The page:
Waldef, a 12th century English abbot and saint, associated with Aelred of Rievaulx.
Benedicta of Rome , a 6th century Roman nun in the convent set up by Saint Galla (5 October). The two developed a relationship of such intensity, that when Galla lay dying and saw a vision of St Peter at the foot of her bed, she begged him to allow Benedicta to follow her to Paradise. A few days after Gall died – so did Benedicta.
1933: Nazi burning of Magnus Hirschfield’s Institute for Sexual Science, an early precursor of the later crackdown which culminated in the gay holocaust.
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Julian of Norwich, a a 14th century mystic who experienced a series of visions on the Passion of Christ and on the love of God. Her spiritual writing is of particular importance and value to us for its emphasis on the unbounded love of God, and for her unconventional gender language, referring for instance to “mother Jesus” and to God’s care for Her people. (See also Julian of Norwich: Medieval mystic celebrating Mother Jesus at Jesus in Love blog)
Alcuin of Tours, an English monk who served at the French court of Emperor Charlemagne. He was renowned for the extent and depth of his scholarship, and also for the passionate letters he wrote to some of his dearest friends. Together with Paulinus of Nola and Venantius Fortunatus, he is one of three saints who are included in the Penguin Book of Homosexual Verse.
Harvey Milk, the first openly gay man to be elected to public office in California who was assasinated in 1978, is widely regarded as a secular gay martyr. His short political career was a landmark in LGBT visibility, and a turning point in political discourse about gay rights. His advocacy was not limited to only his own community, but also included fighting for the rights of other marginalized groups. (Also see Harvey Milk Day at Jesus in Love Blog)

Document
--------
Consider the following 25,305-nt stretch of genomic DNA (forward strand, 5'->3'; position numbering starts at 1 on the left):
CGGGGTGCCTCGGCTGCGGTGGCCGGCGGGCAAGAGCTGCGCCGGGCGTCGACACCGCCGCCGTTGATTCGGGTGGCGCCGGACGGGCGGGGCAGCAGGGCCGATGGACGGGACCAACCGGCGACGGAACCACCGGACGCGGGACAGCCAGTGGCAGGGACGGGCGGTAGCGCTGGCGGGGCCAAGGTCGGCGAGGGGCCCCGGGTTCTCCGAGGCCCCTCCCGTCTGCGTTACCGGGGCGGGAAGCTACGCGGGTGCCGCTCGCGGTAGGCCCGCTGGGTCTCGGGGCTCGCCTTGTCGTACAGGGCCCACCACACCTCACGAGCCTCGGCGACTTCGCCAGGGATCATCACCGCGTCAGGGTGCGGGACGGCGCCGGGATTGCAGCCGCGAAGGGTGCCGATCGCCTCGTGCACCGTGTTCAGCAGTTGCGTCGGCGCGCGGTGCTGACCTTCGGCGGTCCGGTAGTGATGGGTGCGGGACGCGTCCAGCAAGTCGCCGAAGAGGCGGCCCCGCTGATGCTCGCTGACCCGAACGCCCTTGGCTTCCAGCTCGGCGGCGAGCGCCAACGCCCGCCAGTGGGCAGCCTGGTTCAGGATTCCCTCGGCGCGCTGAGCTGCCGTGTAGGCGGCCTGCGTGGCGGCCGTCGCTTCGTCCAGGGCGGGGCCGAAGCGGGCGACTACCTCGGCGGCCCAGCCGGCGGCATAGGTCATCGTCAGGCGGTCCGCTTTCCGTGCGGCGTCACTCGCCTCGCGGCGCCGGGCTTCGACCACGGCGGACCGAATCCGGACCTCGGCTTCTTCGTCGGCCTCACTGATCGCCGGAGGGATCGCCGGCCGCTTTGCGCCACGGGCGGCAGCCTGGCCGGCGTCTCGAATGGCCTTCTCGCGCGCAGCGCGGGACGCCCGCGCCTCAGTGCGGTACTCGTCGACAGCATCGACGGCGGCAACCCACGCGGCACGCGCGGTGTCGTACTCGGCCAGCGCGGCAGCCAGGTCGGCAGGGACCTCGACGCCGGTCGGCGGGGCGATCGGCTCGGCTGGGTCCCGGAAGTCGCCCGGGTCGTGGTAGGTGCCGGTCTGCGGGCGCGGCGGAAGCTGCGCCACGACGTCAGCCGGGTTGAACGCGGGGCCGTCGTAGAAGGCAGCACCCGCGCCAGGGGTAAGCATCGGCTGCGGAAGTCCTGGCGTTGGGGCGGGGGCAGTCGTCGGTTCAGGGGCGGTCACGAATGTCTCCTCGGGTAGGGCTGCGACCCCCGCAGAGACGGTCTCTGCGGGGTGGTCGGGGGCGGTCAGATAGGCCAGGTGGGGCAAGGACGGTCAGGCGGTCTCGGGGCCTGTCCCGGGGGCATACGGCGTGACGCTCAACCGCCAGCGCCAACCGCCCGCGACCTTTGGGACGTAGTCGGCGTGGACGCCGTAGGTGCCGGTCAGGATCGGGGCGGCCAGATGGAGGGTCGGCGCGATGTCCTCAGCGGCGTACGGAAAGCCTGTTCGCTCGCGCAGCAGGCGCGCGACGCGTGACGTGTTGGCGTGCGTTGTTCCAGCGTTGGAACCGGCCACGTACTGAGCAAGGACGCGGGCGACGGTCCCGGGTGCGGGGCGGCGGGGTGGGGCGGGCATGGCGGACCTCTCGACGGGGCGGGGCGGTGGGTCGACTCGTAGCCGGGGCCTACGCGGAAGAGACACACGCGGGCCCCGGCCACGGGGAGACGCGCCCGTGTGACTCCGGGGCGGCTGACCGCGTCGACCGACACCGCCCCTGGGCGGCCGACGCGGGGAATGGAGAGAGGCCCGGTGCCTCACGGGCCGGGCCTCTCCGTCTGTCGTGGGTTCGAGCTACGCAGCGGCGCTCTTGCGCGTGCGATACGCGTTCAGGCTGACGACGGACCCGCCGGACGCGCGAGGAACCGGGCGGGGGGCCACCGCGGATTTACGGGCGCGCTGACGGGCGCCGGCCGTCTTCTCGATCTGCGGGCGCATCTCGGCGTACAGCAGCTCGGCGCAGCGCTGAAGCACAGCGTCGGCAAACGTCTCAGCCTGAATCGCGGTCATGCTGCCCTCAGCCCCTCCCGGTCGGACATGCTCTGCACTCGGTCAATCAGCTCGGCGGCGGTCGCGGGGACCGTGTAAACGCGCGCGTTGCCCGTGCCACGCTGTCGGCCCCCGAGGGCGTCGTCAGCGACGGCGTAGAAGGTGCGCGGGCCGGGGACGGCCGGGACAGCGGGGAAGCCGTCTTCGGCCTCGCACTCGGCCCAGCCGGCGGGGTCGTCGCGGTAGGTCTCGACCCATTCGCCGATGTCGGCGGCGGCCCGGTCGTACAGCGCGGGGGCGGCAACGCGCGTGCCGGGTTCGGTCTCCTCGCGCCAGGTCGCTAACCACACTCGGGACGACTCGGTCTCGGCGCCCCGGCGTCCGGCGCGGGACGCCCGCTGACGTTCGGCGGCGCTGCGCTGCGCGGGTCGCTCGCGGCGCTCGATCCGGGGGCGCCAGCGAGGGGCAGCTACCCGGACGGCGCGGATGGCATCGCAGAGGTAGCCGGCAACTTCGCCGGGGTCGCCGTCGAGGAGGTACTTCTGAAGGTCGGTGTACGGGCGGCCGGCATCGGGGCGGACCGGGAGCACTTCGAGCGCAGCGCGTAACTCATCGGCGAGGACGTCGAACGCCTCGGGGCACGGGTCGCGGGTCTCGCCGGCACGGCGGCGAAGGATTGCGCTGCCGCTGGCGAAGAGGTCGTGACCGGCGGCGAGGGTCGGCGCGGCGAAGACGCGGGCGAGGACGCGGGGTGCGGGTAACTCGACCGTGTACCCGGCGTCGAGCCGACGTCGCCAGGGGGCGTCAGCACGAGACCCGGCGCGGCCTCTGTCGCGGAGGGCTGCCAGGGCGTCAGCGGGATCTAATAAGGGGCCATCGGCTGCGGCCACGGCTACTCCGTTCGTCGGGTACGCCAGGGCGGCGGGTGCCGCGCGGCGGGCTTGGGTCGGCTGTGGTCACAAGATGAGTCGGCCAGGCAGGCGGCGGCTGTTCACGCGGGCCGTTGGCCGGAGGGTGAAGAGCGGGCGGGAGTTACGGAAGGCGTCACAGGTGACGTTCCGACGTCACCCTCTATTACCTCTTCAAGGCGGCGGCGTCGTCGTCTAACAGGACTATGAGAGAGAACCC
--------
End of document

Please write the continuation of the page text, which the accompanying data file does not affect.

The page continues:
St Joan of Arc is probably the best known of all cross – dressing or gender transgressive people in history certainly the best known among the Christian saints. But she is also known as a martyr – convicted and burned by the Church on a charge of “heresy”, a charge based in part on her insistence on dressing in male clothing, and adopting a masculine, military role. She is honoured in French history as a military hero in the war against the English, but is also a reminder that those who are persecuted by the institutional church are sometimes later honoured for their truth telling. Condemned by the Church leaders of the time, Joan is now a major recognised saint. As Pope Benedict pointedly observed in a reflection on Joan, the theologians of the church can sometimes be wrong.